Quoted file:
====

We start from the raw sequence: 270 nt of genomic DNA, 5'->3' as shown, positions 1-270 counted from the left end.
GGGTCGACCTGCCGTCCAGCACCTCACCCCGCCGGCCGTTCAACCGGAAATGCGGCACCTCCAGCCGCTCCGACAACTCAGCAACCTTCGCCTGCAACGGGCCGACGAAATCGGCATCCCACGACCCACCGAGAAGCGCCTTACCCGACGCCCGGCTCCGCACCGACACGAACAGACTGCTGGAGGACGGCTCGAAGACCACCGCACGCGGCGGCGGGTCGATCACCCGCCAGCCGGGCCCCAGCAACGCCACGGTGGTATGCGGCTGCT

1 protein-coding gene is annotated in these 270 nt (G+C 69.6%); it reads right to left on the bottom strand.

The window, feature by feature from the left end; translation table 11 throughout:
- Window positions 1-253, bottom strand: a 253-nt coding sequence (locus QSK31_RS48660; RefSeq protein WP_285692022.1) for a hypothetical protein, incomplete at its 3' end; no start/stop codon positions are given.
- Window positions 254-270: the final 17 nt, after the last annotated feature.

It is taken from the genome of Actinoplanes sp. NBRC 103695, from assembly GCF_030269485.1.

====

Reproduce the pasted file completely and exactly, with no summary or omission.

We start from the raw sequence: 270 nt of genomic DNA, 5'->3' as shown, positions 1-270 counted from the left end.
GGGTCGACCTGCCGTCCAGCACCTCACCCCGCCGGCCGTTCAACCGGAAATGCGGCACCTCCAGCCGCTCCGACAACTCAGCAACCTTCGCCTGCAACGGGCCGACGAAATCGGCATCCCACGACCCACCGAGAAGCGCCTTACCCGACGCCCGGCTCCGCACCGACACGAACAGACTGCTGGAGGACGGCTCGAAGACCACCGCACGCGGCGGCGGGTCGATCACCCGCCAGCCGGGCCCCAGCAACGCCACGGTGGTATGCGGCTGCT

1 protein-coding gene is annotated in these 270 nt (G+C 69.6%); it reads right to left on the bottom strand.

The window, feature by feature from the left end; translation table 11 throughout:
- Window positions 1-253, bottom strand: a 253-nt coding sequence (locus QSK31_RS48660; RefSeq protein WP_285692022.1) for a hypothetical protein, incomplete at its 3' end; no start/stop codon positions are given.
- Window positions 254-270: the final 17 nt, after the last annotated feature.

It is taken from the genome of Actinoplanes sp. NBRC 103695, from assembly GCF_030269485.1.